• Do you use the words "touchy-feely" and if so, what do you mean by them?
  • Was your family spared divorce, blended families, addictions to alcohol, drugs, or gambling, or mental illnesses, physical abuse, emotional or sexual abuse, financial disasters, tragic injuries, or untimely death?
  • Are you uncomfortable with this?
  • Are you checking your schedule for the next presentation, hoping it's mercifully technical?

These are some of the contours of my family lens:

  • I'm male; I'm Southern, of Huguenot descent, and carry a Medicare Card.
  • Psychological testing confirms that my attention is focused primarily outside myself, on people and events. I dwell much more on possibilities than the here and now. I need to feel right about my decisions. Rather than wait and see, I make decisions quickly.
  • I'm an only child. Though I have three children and several grandchildren, and though I recognize sibling rivalries, I have never lived sibling rivalries. As a dear friend once said: "Gerry, you have missed one of life's great experiences: living in the same household for years with someone who absolutely hates you!"

I'm not suggesting that you need to see a therapist. I am suggesting that our soft side skills and understandings may be pretty primitive and in need of overhaul if we are to help clients truly understand how our planning will play out in their lives.

Some Suggestions for Reshaping Your Corral

  1. Update yourself about the interrelationship of emotions and intelligence.

    By all means read Daniel Goleman's best-seller, Emotional Intelligence. Psychology editor of the New York Times for twenty years, Goleman surveys and summarizes current scientific understanding. A later work by Goleman, Emotional Intelligence in the Workplace is also a useful resource for business families and their advisors.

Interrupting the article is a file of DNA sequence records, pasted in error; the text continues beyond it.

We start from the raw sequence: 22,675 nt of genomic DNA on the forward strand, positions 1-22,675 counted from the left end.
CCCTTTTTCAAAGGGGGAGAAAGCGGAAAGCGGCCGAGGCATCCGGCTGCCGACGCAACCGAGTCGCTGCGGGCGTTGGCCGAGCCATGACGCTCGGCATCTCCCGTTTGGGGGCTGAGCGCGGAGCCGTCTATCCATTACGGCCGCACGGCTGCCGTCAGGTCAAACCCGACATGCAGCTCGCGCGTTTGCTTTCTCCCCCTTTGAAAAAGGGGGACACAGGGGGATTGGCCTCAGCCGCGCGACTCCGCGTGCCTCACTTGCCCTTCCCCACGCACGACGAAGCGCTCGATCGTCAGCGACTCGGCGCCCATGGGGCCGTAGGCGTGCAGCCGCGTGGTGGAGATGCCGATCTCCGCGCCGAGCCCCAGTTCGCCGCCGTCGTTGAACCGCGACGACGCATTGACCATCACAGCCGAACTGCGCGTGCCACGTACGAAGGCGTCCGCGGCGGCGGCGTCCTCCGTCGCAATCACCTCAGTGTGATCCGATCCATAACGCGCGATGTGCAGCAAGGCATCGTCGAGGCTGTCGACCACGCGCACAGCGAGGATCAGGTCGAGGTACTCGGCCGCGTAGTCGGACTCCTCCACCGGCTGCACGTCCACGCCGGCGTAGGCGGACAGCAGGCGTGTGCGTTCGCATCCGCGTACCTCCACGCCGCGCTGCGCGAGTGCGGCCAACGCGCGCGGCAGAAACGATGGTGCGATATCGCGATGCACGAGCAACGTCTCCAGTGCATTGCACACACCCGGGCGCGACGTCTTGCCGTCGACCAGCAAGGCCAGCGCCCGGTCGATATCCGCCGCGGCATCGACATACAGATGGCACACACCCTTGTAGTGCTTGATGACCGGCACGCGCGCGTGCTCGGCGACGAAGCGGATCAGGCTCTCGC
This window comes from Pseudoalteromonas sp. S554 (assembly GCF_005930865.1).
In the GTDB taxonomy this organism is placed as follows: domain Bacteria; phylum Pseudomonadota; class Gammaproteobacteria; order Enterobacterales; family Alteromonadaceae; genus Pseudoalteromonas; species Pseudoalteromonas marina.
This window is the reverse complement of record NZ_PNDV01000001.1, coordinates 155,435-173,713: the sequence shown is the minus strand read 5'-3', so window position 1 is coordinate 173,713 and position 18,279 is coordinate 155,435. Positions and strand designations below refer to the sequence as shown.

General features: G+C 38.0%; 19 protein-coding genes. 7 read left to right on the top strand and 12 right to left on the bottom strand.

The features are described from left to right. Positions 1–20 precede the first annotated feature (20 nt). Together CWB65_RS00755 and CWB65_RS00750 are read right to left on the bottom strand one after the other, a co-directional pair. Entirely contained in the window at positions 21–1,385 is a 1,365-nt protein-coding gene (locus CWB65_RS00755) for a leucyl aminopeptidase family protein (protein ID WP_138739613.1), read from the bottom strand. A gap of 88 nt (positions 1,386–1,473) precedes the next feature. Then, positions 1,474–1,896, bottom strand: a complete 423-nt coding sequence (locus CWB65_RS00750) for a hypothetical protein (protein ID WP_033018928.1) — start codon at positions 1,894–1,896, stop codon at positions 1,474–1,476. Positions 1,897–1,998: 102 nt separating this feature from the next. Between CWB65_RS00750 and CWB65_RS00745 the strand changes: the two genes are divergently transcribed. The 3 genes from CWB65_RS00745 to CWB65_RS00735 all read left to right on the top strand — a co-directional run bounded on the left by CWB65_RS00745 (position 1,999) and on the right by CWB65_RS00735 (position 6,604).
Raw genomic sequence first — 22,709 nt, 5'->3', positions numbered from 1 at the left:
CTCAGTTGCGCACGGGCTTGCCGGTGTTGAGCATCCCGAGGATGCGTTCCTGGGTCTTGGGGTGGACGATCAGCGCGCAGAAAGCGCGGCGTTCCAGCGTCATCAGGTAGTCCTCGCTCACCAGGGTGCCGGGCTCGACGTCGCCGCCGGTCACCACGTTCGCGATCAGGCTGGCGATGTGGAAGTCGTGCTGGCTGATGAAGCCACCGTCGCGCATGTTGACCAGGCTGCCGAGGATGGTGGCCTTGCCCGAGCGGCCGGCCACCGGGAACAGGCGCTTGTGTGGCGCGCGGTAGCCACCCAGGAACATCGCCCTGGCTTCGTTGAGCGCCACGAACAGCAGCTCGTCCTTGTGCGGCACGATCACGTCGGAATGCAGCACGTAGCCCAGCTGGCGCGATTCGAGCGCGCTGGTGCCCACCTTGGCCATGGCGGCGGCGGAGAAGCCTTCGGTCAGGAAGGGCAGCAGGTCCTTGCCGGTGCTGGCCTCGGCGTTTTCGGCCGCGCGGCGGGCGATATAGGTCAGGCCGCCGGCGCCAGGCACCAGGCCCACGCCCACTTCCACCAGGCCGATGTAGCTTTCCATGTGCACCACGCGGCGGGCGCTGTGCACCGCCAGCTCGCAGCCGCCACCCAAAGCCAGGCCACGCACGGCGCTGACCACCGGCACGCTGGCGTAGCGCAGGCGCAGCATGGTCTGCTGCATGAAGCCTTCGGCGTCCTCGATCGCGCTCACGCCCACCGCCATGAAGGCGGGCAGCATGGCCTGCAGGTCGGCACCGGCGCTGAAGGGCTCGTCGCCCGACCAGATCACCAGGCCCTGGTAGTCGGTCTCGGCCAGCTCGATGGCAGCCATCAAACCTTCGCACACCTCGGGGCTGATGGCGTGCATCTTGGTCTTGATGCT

Emotions are important forces in our lives.

If we were automobiles, emotions would be our drive train—engine, transmission and differential.

Emotions aren't optional. Emotions are always in gear; our emotional engines are always running. Emotions are like a cruise control we can't disengage.

If we fear, or distrust, devalue, or misunderstand emotions, it's like driving with one foot on the intellectual brake. That stresses good automobiles, good people, good families, and good organizations.

Emotional intelligence connects and coordinates our emotions and our intellects. Emotional intelligence is like a steering wheel that helps us guide the driving force of our emotions along the road we need to travel.

Emotional intelligence unlocks the emotional energies your people want to put to work for you. Emotional ignorance wastes resources, sours attitudes, drains enthusiasm, blunts commitment, and assures failure.

Emotional neutrality is not an option.
Go further: